What Fate for Three Billion of Humans Who Are Born Equals?
This post first appeared on IPS News.
By Baher Kamal
Women produce between 60 and 80 per cent of food in developing countries but own only 2 per cent of land worldwide. Credit: Kristin Palitza/IPS
While more than a third of all purchased food is wasted in rich, mostly Western States, and a similar percentage is lost in poor countries due to the lack of appropriate harvesting, storage and transportation facilities, over three billion people –or some 40 percent of world population– cannot afford a healthy diet.
According to the World Bank, between 88 and 115 million people are being pushed into poverty as a result of the COVID 19 crisis, with the majority of the new extreme poor being found in South Asian and Sub-Saharan countries where poverty rates are already high.
This number adds to the more than 850 million people sinking already into hunger and extreme poverty, following United Nations estimates.
One billion food producers; one billion poor and hungry
These figures all combined raise the number of hungry and poor and extremely poor people worldwide to over one billion, that’s one in seven persons living on Planet Earth. That’s the same number of people –1 billion– that agri-food systems employ worldwide, more than any other economic sector.
Moreover, the way food is being produced, consumed and wasted exacts a heavy toll on our planet, putting unnecessary pressure on natural resources, the environment and climate, according to FAO.
“Food production too often degrades or destroys natural habitats and contributes to species extinction. Such inefficiency is costing us trillions of dollars, but, most importantly, today’s agri-food systems are exposing profound inequalities and injustices in our global society. Three billion people cannot afford healthy diets, while overweight and obesity continue to increase worldwide,” warns this world body.
They produce more, but eat less
Should all this not be enough, another aspect of overwhelming inequalities dominating current time, please also know that rural women make up to 40 percent of all food producers, according to the UN.
Nevertheless, rural women eat less, prioritise available food to their families, let alone bearing with the heavy burden of carrying water, cooking, washing, cleaning, selling food in local markets and streets, among other daily tasks, all of this without having in most cases in poor countries the rights to land property, among others.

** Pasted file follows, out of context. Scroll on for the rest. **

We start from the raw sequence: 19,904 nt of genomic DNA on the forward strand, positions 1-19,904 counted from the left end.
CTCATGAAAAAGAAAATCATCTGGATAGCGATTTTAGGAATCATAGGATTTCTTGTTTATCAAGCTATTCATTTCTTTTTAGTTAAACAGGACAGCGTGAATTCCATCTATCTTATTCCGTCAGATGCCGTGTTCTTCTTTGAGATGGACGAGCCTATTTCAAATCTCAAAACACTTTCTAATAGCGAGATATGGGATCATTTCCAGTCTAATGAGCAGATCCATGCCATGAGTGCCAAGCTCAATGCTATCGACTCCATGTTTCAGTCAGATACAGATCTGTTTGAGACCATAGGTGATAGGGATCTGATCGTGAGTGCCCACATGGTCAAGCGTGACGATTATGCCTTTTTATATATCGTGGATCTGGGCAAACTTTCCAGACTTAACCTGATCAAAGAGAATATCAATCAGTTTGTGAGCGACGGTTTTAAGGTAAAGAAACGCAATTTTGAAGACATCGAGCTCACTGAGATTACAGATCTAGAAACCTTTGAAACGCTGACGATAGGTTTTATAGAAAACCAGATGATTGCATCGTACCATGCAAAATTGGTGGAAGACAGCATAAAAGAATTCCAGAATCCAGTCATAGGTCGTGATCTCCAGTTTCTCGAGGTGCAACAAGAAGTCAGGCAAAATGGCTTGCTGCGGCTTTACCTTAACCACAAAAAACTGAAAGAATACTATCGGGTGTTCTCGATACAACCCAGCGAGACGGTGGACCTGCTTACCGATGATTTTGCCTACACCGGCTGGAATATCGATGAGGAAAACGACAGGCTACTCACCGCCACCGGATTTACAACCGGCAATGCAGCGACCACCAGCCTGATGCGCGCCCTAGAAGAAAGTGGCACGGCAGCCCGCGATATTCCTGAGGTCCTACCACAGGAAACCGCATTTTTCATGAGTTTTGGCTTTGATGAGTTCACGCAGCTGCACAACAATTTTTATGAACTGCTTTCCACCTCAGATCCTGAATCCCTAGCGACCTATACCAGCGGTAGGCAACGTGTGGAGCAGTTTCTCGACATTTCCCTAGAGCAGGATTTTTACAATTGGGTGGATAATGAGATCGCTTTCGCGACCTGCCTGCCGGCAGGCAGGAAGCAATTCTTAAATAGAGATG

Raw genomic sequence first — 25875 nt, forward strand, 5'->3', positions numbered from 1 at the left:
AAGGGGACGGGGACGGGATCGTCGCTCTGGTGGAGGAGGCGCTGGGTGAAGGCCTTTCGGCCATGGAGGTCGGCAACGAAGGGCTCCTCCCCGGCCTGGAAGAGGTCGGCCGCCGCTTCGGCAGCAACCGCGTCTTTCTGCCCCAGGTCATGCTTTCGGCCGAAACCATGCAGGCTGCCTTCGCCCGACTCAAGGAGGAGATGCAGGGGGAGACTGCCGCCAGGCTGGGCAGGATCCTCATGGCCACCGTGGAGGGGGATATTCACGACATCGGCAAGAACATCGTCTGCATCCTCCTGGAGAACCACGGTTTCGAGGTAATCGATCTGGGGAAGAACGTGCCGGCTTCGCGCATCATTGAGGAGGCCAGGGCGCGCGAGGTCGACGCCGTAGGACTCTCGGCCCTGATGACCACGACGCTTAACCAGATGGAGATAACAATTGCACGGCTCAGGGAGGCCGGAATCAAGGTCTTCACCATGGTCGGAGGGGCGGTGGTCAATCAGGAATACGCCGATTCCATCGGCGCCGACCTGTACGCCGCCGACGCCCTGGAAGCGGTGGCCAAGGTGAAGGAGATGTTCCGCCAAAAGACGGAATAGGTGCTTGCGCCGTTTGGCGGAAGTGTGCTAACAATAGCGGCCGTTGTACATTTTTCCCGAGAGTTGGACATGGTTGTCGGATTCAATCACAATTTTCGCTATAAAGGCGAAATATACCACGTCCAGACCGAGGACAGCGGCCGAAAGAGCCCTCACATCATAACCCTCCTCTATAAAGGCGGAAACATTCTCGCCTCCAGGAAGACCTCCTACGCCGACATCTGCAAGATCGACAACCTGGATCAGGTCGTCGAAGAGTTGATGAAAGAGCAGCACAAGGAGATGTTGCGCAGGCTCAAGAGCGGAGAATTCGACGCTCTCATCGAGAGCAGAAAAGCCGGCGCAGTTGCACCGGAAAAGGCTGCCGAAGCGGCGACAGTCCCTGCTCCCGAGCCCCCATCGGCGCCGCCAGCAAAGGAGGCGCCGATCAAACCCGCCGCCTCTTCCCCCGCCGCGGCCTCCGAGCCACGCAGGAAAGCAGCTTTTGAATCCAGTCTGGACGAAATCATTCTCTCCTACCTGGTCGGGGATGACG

Just an example: there are many millions of women who produce between 60 and 80 per cent of food in developing countries but own only 2 per cent of land worldwide, says in this regards the UN Environment Programme.
Furthermore: the UN Women, which devotes its work to promoting gender equalities, estimates that in 2020, some 2.37 billion people did not have access to adequate food.
“This is an increase of almost 20 per cent in just one year, where those most affected were again rural women and girls.”
“They play a variety of essential roles, from raising crops and processing their harvest, to preparing food and distributing their products, ensuring that both their families and communities are nourished.”
“Yet paradoxically those same women often have less access to food and a higher risk of hunger, malnutrition, undernutrition and food insecurity than their male counterparts.”
Eating last… and least
One of the causes is armed conflict. On this, Oxfam International reports that overall, 155 million people around the world are living in crisis levels of food insecurity or worse – that is 20 million more than last year. “Around two out of every three of these people are going hungry primarily because their country is in war and conflict.”
Women and girls are disproportionately affected. They face extraordinary dangers to secure food, and yet, too often eating last and eating least. Conflict and displacement have also forced women to abandon their jobs or miss planting seasons, adds this coalition of independent Non-Governmental Organisations, devoted to fighting inequalities.
More climate crisis; less humanitarian aid
Last but not least, such harsh inequalities are growing rapidly due to fast developing climate emergency, the drastic cuts in rich countries humanitarian assistance, the predominance of industrial food systems, intensive cultivation and harvesting, etcetera.
What fate for all these billions of hungry and extremely poor people in a world that produces enough to feed all of them?